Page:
DARKNESS AND A LITTLE LIGHT

Short, allegorical, and deceptively simple stories that make use of the author's experiences as a displaced person. Bobrowski (Shadow Lands: Selected Poems, not reviewed) has a mixed Lithuanian, Prussian, Polish, and German heritage; part Jewish yet devoted to the Lutheran church, he was a Russian POW during WW II. It's impossible to read these tales (often only two or three pages long) without keeping the writer's heritage in mind. Because so little was familiar when Bobrowski returned to his devastated homeland in 1949, he seems to have set about imagining what took place in his absence. ``I have begun another life,'' states the nameless narrator of ``That Was Really The End,'' with a hint of regret but in no uncertain terms. In the title story, men sitting in a bar speak of friends attempting to regain lost objects or positions: ``Supposed to mean something but it's just plain ridiculous.'' This is the point of view from which each tale begins, but in Bobrowski's hands the ridiculous is twisted, turned, and shoved into grave meaning. He focuses not on catastrophes, but on private moments. Ordinary people, often through no fault of their own, find their lives excessively burdened. In ``Mouse Feast,'' a Jewish shopkeeper throwing a crust of bread to the mice is suddenly confronted by a German soldier. In ``Interior'' three people in a room have but a few meaningless words for each other, while an elaborately described grandfather clock becomes a ticking bomb. Two longer stories (``Darkness and a Little Light'' and ``Boehlendorff'') use the cryptic style that works so well for the shorter pieces to lesser effect: Darting back and forth in time—here a name change, there a shift in occupation—they are guaranteed to send readers flipping back through the pages, trying to remember who was who. Good things come in small packages.

Pub Date: Oct. 31, 1994

ISBN: 0-8112-1259-9

Page Count: 112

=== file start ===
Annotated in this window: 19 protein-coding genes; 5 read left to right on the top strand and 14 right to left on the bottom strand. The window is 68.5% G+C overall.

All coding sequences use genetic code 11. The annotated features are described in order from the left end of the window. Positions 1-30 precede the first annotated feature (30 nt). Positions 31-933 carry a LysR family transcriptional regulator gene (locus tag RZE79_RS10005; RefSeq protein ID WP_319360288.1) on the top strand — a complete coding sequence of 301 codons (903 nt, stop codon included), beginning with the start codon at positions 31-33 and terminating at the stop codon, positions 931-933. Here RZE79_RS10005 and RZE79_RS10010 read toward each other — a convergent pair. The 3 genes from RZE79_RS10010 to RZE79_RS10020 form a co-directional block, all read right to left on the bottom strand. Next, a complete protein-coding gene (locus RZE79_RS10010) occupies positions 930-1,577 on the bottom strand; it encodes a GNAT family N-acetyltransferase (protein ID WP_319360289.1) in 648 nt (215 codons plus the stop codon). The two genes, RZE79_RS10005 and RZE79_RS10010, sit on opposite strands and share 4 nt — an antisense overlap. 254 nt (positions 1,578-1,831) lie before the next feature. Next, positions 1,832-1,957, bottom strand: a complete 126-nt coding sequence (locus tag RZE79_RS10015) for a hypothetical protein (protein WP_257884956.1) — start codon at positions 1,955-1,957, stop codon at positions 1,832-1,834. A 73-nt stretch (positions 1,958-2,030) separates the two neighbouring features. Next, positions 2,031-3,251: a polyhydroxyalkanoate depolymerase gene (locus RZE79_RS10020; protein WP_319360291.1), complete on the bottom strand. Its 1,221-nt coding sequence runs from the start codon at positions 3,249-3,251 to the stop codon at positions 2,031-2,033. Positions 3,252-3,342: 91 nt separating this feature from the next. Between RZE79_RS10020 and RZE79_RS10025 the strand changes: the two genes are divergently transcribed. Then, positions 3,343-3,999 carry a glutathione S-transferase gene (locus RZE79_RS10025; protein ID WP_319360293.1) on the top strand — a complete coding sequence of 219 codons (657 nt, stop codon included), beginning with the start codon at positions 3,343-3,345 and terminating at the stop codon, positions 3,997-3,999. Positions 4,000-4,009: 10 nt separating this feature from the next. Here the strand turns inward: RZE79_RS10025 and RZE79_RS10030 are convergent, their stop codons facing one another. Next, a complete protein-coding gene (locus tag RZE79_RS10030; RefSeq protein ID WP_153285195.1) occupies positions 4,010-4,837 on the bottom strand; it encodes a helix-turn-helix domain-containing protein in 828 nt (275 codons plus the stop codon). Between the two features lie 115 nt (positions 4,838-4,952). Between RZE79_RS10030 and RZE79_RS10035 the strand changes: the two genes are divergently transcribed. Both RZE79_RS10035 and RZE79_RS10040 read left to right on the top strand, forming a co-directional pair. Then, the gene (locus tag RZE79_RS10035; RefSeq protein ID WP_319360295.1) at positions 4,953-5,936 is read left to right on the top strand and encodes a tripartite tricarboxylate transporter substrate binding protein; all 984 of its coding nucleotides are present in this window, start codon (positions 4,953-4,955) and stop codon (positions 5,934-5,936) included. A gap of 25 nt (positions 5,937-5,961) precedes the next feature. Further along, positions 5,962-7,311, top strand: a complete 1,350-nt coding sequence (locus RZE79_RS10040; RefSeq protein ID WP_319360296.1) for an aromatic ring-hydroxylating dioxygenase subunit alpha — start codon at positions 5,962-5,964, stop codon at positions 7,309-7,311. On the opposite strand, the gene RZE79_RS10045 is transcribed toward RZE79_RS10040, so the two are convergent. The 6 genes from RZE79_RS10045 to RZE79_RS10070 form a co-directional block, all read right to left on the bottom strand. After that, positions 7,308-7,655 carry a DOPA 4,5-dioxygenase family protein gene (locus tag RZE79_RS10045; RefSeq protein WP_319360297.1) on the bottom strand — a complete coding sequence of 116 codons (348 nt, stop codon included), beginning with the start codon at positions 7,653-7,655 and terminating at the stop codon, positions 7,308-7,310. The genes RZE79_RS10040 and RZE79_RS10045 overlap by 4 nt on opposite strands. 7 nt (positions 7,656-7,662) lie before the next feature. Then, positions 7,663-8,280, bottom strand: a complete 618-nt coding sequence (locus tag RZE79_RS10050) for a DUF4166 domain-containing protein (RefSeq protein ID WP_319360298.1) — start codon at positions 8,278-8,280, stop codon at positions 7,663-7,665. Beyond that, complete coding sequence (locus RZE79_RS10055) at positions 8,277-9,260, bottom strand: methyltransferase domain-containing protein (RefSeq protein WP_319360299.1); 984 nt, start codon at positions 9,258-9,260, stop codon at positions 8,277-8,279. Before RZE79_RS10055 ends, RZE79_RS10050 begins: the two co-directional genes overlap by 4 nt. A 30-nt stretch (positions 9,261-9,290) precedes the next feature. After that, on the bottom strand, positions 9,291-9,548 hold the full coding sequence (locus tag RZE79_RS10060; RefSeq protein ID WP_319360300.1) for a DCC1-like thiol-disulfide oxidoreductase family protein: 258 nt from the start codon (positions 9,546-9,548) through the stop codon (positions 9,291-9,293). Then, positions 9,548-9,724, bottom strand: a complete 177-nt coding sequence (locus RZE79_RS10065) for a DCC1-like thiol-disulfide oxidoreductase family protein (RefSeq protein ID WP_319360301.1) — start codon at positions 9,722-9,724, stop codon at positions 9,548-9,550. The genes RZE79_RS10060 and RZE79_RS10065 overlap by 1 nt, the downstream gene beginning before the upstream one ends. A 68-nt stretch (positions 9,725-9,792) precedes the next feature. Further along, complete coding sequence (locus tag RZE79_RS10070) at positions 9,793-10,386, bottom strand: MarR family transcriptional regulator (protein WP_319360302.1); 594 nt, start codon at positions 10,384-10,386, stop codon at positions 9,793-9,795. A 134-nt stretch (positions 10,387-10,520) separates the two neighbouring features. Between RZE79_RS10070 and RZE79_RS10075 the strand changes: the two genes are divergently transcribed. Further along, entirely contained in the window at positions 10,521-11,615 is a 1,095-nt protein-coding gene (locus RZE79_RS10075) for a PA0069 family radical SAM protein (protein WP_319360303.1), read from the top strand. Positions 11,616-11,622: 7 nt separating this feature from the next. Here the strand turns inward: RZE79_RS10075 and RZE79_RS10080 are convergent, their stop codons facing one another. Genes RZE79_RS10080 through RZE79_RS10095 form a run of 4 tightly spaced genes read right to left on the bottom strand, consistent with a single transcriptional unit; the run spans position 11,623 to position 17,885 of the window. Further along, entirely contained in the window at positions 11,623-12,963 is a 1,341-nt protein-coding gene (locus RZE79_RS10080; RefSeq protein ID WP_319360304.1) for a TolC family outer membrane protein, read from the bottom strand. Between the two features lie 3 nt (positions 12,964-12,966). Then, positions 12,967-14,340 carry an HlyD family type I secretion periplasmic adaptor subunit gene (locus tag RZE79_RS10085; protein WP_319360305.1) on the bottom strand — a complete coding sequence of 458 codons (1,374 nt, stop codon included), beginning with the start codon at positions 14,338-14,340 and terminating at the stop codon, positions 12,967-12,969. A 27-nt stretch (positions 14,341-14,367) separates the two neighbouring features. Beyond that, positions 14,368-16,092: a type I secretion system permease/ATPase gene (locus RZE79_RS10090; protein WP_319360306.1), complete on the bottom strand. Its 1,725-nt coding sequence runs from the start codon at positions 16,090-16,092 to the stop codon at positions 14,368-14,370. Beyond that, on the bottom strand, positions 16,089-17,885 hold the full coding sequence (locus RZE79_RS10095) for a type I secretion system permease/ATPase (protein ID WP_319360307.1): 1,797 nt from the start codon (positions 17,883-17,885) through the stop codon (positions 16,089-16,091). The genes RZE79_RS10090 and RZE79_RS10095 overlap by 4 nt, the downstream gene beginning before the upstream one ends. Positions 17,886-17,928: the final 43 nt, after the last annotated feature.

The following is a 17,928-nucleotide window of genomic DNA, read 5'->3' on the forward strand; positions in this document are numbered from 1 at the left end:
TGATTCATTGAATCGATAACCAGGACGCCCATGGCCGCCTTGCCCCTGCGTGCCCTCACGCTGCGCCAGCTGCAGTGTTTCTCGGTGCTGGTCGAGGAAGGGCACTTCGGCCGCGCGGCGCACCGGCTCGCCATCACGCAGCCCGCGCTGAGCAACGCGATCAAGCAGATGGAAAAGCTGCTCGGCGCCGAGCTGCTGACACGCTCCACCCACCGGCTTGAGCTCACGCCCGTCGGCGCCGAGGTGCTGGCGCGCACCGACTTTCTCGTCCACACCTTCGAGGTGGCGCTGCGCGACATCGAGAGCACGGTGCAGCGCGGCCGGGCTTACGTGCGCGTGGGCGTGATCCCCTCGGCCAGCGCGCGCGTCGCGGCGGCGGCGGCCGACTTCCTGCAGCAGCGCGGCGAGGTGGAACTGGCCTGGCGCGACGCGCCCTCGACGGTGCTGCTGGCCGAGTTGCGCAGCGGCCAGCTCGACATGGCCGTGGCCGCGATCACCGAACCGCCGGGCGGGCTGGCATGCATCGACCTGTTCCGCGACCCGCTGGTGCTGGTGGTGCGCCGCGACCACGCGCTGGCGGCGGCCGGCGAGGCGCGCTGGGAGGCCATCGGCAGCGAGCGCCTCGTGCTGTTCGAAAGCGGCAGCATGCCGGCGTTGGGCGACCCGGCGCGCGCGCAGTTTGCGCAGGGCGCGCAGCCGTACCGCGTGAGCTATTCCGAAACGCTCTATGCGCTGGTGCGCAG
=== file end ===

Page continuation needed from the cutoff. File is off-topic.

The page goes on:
Publisher: New Directions

Review Posted Online: May 20, 2010

Kirkus Reviews Issue: Sept. 1, 1994

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TO KILL A MOCKINGBIRD

A first novel, this is also a first person account of Scout's (Jean Louise) recall of the years that led to the ending of a mystery, the breaking of her brother Jem's elbow, the death of her father's enemy — and the close of childhood years. A widower, Atticus raises his children with legal dispassion and paternal intelligence, and is ably abetted by Calpurnia, the colored cook, while the Alabama town of Maycomb, in the 1930's, remains aloof to their divergence from its tribal patterns. Scout and Jem, with their summer-time companion, Dill, find their paths free from interference — but not from dangers; their curiosity about the imprisoned Boo, whose miserable past is incorporated in their play, results in a tentative friendliness; their fears of Atticus' lack of distinction is dissipated when he shoots a mad dog; his defense of a Negro accused of raping a white girl, Mayella Ewell, is followed with avid interest and turns the rabble whites against him. Scout is the means of averting an attack on Atticus but when he loses the case it is Boo who saves Jem and Scout by killing Mayella's father when he attempts to murder them. The shadows of a beginning for black-white understanding, the persistent fight that Scout carries on against school, Jem's emergence into adulthood, Calpurnia's quiet power, and all the incidents touching on the children's "growing outward" have an attractive starchiness that keeps this southern picture pert and provocative. There is much advance interest in this book; it has been selected by the Literary Guild and Reader's Digest; it should win many friends.